Study identifies factors associated with poor weight loss after gastric bypass surgery

September 15, 2008

Individuals with diabetes and those whose stomach pouches are larger appear less likely to successfully lose weight after gastric bypass surgery, according to a report in the September issue of Archives of Surgery.

Roux-en-Y gastric bypass surgery is the most common bariatric procedure in North America, according to background information in the article. During the procedure, surgeons create a smaller stomach pouch that restricts food intake and bypasses large sections of the digestive system.

"When performed in high-volume centers and with a low rate of complications, gastric bypass provides sustained and meaningful weight loss, significant improvement in quality of life, improvement or resolution of obesity-associated comorbidities and extended life span," the authors write. "However, 5 percent to 15 percent of patients do not lose weight successfully, despite perceived precise surgical technique and regular follow-up."

Guilherme M. Campos, M.D., and colleagues at the University of California, San Francisco, examined data from 361 patients who underwent gastric bypass at one institution between 2003 and 2006. Poor weight loss was defined as losing 40 percent or less of excess body weight after 12 months and good weight loss as losing more than 40 percent of excess weight.

Twelve-month follow-up data were available for 310 of the patients, who had an average body mass index (BMI) of 52 before surgery. At follow-up, they had an average BMI of 34 and had lost an average of 60 percent of their excess body weight. A total of 38 patients (12.3 percent) had poor weight loss. After adjusting for other related factors, diabetes and having a larger size of the stomach pouch after gastric bypass surgery were independently associated with poor weight loss.

Individuals with diabetes may take insulin or other drugs that stimulate the production of fat and cholesterol, the authors note. "Other factors that may lead to weight gain in patients with diabetes include a 'protective' increase in caloric intake to treat episodes of hypoglycemia [low blood sugar], reduction of urinary glucose losses and sodium and water retention that are a direct effect of insulin on the distal tubule in the kidney," the authors write.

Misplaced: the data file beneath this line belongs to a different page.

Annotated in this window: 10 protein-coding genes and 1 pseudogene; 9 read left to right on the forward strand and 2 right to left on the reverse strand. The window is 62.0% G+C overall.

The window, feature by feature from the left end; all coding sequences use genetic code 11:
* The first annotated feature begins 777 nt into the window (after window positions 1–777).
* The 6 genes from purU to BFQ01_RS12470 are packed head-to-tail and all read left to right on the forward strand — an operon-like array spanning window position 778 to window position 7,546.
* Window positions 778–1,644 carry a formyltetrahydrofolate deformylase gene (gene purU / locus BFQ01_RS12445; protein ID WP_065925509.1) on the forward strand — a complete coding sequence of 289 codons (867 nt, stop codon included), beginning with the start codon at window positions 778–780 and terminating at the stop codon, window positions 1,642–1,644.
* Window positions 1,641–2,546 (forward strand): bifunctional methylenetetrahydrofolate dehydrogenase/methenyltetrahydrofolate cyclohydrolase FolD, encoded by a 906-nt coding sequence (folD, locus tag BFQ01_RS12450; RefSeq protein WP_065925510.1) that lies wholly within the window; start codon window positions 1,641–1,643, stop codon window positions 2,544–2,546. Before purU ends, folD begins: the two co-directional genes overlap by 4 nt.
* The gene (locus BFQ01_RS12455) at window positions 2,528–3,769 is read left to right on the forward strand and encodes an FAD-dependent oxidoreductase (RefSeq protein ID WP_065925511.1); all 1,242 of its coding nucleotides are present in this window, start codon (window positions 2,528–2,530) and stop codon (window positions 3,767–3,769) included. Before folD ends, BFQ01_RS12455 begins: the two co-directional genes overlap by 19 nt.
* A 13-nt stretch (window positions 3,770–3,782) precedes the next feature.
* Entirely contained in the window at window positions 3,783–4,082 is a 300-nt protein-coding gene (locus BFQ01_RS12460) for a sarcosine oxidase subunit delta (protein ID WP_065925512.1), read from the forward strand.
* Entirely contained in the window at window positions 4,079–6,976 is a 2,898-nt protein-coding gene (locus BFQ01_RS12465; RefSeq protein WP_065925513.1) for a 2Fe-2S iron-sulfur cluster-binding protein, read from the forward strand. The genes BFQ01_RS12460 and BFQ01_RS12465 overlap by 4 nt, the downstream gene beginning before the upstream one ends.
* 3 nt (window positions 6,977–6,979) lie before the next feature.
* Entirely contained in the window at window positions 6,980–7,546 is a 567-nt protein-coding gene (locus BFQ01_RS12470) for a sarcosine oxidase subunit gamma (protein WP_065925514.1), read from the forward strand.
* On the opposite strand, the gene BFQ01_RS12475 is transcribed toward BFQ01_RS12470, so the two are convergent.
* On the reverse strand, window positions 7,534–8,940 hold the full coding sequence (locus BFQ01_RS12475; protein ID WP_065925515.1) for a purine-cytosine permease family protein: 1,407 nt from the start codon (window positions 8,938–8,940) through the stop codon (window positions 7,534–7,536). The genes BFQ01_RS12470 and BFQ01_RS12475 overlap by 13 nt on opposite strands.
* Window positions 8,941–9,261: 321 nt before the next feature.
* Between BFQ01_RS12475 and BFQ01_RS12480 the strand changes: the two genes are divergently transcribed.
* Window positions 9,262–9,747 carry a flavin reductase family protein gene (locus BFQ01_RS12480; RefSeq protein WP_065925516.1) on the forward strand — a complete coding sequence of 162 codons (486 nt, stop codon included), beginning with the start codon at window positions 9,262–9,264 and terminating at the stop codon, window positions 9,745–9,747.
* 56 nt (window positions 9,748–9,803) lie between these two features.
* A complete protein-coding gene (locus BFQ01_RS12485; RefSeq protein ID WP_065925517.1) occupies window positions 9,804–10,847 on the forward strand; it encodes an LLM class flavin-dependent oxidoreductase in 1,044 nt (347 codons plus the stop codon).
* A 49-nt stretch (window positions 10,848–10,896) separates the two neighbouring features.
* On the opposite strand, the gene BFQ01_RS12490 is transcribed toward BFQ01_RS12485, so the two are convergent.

The restriction on dietary intake imposed by a small stomach pouch is one of the most important aspects of gastric bypass surgery, they note. Surveys suggest that many surgeons estimate pouch size using anatomical landmarks rather than using a sizing balloon. "As the use of gastric bypass continues to grow, we believe it is critical to stress the importance of and to teach the creation of the small gastric pouch and to better standardize the technique used for pouch creation," the authors write.

Source: JAMA and Archives Journals

Explore further: Weight loss surgery's effects on bone marrow fat and bone mass

Related Stories

Weight loss surgery's effects on bone marrow fat and bone mass

August 9, 2017
Bone marrow fat is thought to regulate bone metabolism, and high levels of marrow fat are seen in states of low bone mass, severe underweight, and diabetes. In a study of obese women undergoing gastric bypass surgery, increases ...

Benefits of gastric bypass surgery linked to changes in sweet taste preference

July 18, 2017
Worldwide, the number of patients struggling with obesity is rapidly increasing in both adults and children. Diet and exercise are the mainstays of treatment for obesity, but have limited effectiveness. While bariatric surgery ...